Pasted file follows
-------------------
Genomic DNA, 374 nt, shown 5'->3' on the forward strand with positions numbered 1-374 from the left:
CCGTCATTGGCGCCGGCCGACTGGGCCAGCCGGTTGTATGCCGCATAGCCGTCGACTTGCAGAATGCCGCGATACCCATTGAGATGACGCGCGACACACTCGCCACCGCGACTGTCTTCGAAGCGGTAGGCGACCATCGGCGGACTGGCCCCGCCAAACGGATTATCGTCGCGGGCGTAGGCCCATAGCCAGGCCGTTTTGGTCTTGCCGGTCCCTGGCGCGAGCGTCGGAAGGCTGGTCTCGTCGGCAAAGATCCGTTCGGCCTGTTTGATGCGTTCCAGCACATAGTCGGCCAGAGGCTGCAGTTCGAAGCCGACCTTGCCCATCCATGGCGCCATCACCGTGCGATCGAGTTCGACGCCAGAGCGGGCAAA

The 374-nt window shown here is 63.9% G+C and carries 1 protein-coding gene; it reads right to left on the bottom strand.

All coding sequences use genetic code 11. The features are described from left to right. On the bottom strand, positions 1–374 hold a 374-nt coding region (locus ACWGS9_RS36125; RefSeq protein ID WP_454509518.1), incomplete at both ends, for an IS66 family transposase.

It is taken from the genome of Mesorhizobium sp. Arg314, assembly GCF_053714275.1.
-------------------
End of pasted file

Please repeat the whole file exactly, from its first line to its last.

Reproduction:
Genomic DNA, 374 nt, shown 5'->3' on the forward strand with positions numbered 1-374 from the left:
CCGTCATTGGCGCCGGCCGACTGGGCCAGCCGGTTGTATGCCGCATAGCCGTCGACTTGCAGAATGCCGCGATACCCATTGAGATGACGCGCGACACACTCGCCACCGCGACTGTCTTCGAAGCGGTAGGCGACCATCGGCGGACTGGCCCCGCCAAACGGATTATCGTCGCGGGCGTAGGCCCATAGCCAGGCCGTTTTGGTCTTGCCGGTCCCTGGCGCGAGCGTCGGAAGGCTGGTCTCGTCGGCAAAGATCCGTTCGGCCTGTTTGATGCGTTCCAGCACATAGTCGGCCAGAGGCTGCAGTTCGAAGCCGACCTTGCCCATCCATGGCGCCATCACCGTGCGATCGAGTTCGACGCCAGAGCGGGCAAA

The 374-nt window shown here is 63.9% G+C and carries 1 protein-coding gene; it reads right to left on the bottom strand.

All coding sequences use genetic code 11. The features are described from left to right. On the bottom strand, positions 1–374 hold a 374-nt coding region (locus ACWGS9_RS36125; RefSeq protein ID WP_454509518.1), incomplete at both ends, for an IS66 family transposase.

It is taken from the genome of Mesorhizobium sp. Arg314, assembly GCF_053714275.1.